As the old platitude goes, you should never judge a book by its cover. After staying in Fubuki, we would also suggest that you never judge a chalet by its austere concrete exterior, because you might find a warm and cosy surprise waiting inside.
Located in the Hirafu ski village in Niseko, three Fubuki chalets sit side by side, cutting an angular shape against their snowy backdrop. Upon arrival, we assumed we were checking into yet another exceedingly modern and impossibly sleek Niseko chalet. But as we were about to discover, Fubuki offers a world of warm comfort hidden beneath a concrete exterior.
Fubuki chalets offer the option between three and four bedrooms. Each chalet is built over three floors, so there’s a great sense of space about the properties.
Due to all those stairs, Fubuki is not the best option if you’re travelling with young kids, but the chalets are ideal for families with older children. There’s a fully-equipped kitchen for preparing après-ski snacks and an espresso machine for parents who need a caffeine fix before hitting the slopes.
Fubuki’s split-level layout means everyone in the family will have their own space when they need a little me-time. All the bedrooms have split beds which can be set up as a king-sized bed or two singles as needed, which offers great flexibility.
Despite these family-friendly features, Fubuki also offers a comfortable stay for those of us travelling sans kids. Our chalet’s comfy sofa deserves a special mention and of course, you just can’t go wrong with Apple TV. All too often, it feels like these cool designer chalets are decorated without anyone actually sitting on the furniture or slouching down on the sofa, but in Fubuki, comfort reigns supreme.
Fubuki sits on the border between Hirafu’s middle and lower village. We clocked our walk from Fubuki over to the Hirafu Gondola at about 10 minutes, though Fubuki’s free shuttle service made hitting the slopes that much easier. The shuttle service to Hanazono also stops just around the corner from Fubuki, so exploring the larger Niseko area is also made easy.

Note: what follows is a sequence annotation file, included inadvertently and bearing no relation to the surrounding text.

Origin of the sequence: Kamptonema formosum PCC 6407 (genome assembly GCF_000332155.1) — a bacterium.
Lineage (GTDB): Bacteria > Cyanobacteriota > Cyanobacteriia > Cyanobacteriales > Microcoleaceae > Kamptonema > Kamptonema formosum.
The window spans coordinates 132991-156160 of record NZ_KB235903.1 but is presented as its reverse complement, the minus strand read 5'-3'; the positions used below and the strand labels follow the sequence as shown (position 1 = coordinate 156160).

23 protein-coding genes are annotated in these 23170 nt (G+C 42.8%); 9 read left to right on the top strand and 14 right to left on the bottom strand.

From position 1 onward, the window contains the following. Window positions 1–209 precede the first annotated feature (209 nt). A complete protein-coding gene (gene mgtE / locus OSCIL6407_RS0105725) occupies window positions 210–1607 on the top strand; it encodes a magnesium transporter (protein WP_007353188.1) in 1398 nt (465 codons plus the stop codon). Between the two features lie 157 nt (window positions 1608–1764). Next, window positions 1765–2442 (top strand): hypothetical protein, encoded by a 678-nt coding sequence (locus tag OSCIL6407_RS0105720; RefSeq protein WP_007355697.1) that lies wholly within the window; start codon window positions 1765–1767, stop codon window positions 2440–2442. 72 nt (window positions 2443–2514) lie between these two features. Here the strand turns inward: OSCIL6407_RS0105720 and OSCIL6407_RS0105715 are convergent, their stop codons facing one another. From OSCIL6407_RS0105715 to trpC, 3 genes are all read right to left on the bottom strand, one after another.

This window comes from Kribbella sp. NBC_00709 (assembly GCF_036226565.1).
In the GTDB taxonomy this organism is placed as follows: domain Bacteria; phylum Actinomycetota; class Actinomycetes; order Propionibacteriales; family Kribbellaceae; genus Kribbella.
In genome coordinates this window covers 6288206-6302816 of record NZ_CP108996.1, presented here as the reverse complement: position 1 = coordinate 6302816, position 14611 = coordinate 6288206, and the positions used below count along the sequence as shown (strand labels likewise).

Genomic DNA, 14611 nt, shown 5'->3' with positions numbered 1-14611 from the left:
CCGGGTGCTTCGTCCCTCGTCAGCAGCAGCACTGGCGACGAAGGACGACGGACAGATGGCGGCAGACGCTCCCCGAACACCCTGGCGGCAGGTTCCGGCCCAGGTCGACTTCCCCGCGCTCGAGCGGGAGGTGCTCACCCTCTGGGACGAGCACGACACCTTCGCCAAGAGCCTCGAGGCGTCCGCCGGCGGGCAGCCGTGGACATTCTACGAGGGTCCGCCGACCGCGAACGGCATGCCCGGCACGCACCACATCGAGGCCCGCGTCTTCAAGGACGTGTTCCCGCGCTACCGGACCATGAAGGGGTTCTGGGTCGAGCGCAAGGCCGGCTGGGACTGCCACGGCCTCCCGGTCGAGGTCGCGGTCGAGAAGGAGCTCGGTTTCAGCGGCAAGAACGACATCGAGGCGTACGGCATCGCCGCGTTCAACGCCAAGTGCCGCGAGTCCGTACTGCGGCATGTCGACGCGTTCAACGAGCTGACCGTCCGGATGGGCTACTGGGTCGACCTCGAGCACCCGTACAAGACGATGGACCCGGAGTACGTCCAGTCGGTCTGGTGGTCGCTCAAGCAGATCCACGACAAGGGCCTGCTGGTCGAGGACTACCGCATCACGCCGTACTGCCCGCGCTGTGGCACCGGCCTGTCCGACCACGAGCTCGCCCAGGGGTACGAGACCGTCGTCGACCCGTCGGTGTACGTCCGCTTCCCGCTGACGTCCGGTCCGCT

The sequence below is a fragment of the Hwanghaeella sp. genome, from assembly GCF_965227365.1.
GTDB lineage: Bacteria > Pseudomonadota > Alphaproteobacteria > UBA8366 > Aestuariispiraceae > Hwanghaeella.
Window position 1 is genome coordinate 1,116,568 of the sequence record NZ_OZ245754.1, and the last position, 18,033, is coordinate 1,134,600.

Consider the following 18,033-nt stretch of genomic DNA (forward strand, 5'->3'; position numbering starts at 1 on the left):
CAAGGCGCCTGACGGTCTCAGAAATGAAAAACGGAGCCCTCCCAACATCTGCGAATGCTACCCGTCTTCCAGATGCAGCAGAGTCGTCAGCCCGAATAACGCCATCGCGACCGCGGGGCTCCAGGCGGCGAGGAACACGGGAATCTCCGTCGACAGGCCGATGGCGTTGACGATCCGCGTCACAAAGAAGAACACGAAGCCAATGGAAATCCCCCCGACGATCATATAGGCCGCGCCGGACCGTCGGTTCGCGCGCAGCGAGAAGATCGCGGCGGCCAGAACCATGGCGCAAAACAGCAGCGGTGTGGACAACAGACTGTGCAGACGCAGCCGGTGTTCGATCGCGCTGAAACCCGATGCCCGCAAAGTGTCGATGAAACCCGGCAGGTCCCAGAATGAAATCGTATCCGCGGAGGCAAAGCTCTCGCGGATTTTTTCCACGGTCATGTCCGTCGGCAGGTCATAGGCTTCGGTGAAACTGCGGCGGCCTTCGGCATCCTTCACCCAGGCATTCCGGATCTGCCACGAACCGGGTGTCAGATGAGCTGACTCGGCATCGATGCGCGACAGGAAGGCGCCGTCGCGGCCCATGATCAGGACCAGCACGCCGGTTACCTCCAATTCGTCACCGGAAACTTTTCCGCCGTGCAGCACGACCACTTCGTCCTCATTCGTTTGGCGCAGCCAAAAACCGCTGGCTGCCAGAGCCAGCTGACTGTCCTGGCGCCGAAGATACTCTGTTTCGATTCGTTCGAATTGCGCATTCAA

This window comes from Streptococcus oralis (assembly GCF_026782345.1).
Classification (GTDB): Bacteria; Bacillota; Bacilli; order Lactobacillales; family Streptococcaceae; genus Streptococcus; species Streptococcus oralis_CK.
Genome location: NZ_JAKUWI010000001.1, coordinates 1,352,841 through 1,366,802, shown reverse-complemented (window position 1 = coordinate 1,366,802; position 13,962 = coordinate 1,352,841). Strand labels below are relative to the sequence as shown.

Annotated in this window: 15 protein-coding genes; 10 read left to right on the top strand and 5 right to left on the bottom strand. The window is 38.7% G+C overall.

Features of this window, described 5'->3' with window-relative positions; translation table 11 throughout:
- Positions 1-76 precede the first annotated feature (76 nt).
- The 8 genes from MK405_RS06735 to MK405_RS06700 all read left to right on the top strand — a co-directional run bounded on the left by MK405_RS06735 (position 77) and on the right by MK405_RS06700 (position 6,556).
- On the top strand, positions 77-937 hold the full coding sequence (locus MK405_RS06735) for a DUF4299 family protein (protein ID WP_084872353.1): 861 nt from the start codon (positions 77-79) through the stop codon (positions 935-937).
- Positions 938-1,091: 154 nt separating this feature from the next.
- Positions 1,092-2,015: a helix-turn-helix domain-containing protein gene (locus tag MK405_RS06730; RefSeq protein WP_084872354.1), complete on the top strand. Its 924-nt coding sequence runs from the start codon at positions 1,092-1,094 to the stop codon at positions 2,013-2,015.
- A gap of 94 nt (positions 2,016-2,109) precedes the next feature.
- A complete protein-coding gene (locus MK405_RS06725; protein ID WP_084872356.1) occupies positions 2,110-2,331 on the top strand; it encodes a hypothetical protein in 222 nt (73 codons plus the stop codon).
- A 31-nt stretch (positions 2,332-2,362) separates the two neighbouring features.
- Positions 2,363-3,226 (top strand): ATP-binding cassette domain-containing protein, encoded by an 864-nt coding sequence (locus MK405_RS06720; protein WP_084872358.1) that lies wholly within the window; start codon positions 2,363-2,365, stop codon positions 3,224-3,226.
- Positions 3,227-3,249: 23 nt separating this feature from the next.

Besides skiing, our favourite part of staying in Niseko was trying out restaurants. Hirafu’s unofficial Eat Street, Momiji-Zaka, is only a short walk away from Fubuki and offers countless dining options: Ezo Seafoods, Yakitori Yosaku, The Barn… There are also some great restaurants in the lower village, including the popular Rin and Nagomi which serve authentic izakaya cuisine. A Niseko life hack from those in the know: Rin’s steaming hot sake is just what the doctor ordered after a day spent out in the snow.
In the past decade, Niseko has really established itself as a powder destination to be reckoned with. As the crowds have discovered what was once a well-kept secret among die hard powder hounds, the prices have skyrocketed.
Or have they?
A ski getaway in Niseko might sound like an extravagance, but the price tag really depends on your travel dates. Fubuki is the perfect example of just how much you can save by timing your trip strategically.
During peak season in January 2019, the three-bedroom Fubuki is priced at USD $889 per night. Fast forward to March and the price drops to just USD $515 per night. That’s a price drop of almost 400 dollars! Before you lunge for your credit card, it’s important to note that every season in Niseko is different and there are no guarantees of pristine powder in late March. Still, if you can be flexible and adjust your travel dates to fall ever so slightly outside the peak season, that ski getaway suddenly becomes a lot more affordable.